Delivering quality audits is core to our purpose of building trust in society and solving important problems.
Global Assurance Leader,
New technologies will transform the way audits are performed in the future, resulting in a step-change in quality, insight and experience for audit professionals and clients. Aura – our enterprise resource planning system for the audit – is at the heart of how we build and execute the audit plan, and drives global quality and consistency. Our latest release – Aura Platinum – is cloud-based and lays the foundation for future digitisation and automation.
We are already trialling GL.ai globally, our ground-breaking bot that detects anomalies in a company’s general ledger using advanced artificial intelligence (AI) technology. Innovations such as these are the foundations for a future where AI and automation will enable people and technology to collaborate in new ways to create the next generation audit – with unparalleled speed and accuracy; where technology eliminates human bias and error and augments human judgment; and where vast volumes of data can be analysed and interpreted in seconds using advanced analytics and visualisation.
Our most recent audit technology innovation, Cash.ai, which automates the audit of cash using pioneering artificial intelligence, has recently won the International Accounting Bulletin’s Audit Innovation of the Year 2019 award. Cash.ai takes audit quality and efficiency to a new level and represents a quantum leap in the use of technology in the audit.
The quality objectives focus on having the right people supported by effective methodologies, processes, and technology appropriately directed and supervised. These represent the capabilities that we believe are relevant to achieving and sustaining audit quality. To help our member firms achieve these objectives, we also have a number of dedicated functions at a network level that develop practical tools, guidance and systems to support and monitor audit quality across our network. We’ve integrated and aligned these elements to create a comprehensive, holistic and interconnected quality management framework that is tailored to reflect the individual circumstances at each member firm across the PwC network.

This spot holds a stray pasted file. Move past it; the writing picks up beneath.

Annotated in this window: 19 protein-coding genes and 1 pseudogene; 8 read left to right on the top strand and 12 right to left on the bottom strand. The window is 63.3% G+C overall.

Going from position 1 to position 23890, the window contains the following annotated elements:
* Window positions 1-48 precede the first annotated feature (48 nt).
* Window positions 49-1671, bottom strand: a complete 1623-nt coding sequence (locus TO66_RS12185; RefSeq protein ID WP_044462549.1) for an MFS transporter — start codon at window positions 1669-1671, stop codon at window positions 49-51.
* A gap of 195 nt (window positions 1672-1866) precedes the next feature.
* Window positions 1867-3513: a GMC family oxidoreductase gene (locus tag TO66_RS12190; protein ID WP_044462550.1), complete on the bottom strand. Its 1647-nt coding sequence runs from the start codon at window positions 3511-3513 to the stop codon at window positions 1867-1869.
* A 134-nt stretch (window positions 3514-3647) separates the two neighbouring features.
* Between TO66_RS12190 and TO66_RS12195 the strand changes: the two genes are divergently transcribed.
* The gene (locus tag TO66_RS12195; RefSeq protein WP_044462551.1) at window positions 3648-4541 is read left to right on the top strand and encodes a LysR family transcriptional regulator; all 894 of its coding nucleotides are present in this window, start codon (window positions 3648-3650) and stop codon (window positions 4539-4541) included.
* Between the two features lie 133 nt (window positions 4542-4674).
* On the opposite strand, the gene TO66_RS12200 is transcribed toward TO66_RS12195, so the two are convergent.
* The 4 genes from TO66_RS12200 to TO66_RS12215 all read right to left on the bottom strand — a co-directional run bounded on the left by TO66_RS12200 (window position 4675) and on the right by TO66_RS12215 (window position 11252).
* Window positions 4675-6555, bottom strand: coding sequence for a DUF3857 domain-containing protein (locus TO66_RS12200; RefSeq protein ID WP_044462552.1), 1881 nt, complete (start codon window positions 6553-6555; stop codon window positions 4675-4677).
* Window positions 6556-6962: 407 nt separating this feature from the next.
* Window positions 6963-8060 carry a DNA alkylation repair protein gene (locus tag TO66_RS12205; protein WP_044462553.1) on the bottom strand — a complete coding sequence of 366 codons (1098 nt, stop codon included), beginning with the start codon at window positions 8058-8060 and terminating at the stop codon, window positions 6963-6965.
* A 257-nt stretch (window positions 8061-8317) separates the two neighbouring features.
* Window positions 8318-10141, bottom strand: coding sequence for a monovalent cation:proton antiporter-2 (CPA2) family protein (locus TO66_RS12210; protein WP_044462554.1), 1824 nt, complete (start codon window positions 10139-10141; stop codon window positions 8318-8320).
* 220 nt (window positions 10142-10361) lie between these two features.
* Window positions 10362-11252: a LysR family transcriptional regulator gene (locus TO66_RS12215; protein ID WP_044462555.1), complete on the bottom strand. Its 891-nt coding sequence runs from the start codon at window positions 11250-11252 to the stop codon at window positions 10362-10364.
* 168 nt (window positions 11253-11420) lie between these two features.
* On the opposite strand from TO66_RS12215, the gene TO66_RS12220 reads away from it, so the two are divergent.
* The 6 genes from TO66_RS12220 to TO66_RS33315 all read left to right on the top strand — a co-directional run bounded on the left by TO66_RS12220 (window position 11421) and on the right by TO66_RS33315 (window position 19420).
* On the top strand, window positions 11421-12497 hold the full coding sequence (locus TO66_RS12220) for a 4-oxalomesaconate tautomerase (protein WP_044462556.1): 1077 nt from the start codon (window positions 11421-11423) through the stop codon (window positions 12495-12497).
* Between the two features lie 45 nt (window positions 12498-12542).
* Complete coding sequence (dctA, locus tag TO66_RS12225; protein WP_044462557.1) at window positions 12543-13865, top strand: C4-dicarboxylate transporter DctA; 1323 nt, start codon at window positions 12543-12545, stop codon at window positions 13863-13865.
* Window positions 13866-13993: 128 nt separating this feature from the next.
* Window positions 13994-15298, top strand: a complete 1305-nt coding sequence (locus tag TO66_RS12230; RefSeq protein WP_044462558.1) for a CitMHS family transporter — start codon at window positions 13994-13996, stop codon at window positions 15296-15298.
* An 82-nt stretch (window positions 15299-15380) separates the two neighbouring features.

Central to the framework is the recognition that quality management is not a separate concept; it needs to be embedded in everything we do as individuals, teams, firms and the network. To support consistency and guide member firms, the quality objectives are supported by designated key activities which are considered necessary to achieve the quality objectives, focused mainly on building a quality infrastructure and organisation. Member firms supplement and design those key activities as appropriate to respond to risks they have identified to achieving each quality objective.
Performing quality audits requires more than just the right processes. At its core, an auditor’s role is to assess with a “reasonable” degree of assurance whether the financial statements prepared by the company’s management are free of “material misstatements” – reaching a professional judgment on whether the financial statements present a fair picture of the company’s financial performance and position. To carry out this assessment effectively, the auditor needs to use all the capabilities that have been built up in line with our quality objectives. These include applying ethical behaviour in accordance with PwC’s values, professional scepticism, specialist skills and judgment – all supported by state-of-the-art technology.
Monitoring and measuring our quality results and recognition and accountability for quality are important aspects of continuous improvement.
A vital component of any quality audit is fulfilling the requirements of the applicable auditing and professional standards, such as independence and ethical requirements.
As part of our internal monitoring, we regularly perform independent reviews of a sample of completed audits to check whether the audit evidence gathered is sufficient and reliable and complies with relevant standards. We learn from these reviews and take steps to respond in an appropriate way to address and remediate potential root causes, including making changes to the quality management system when needed.
Results of our internal audit inspections
Results of our internal audit engagement reviews:
|Total audit engagement reviews||1,768||1,890||1,870||1,977||1,910|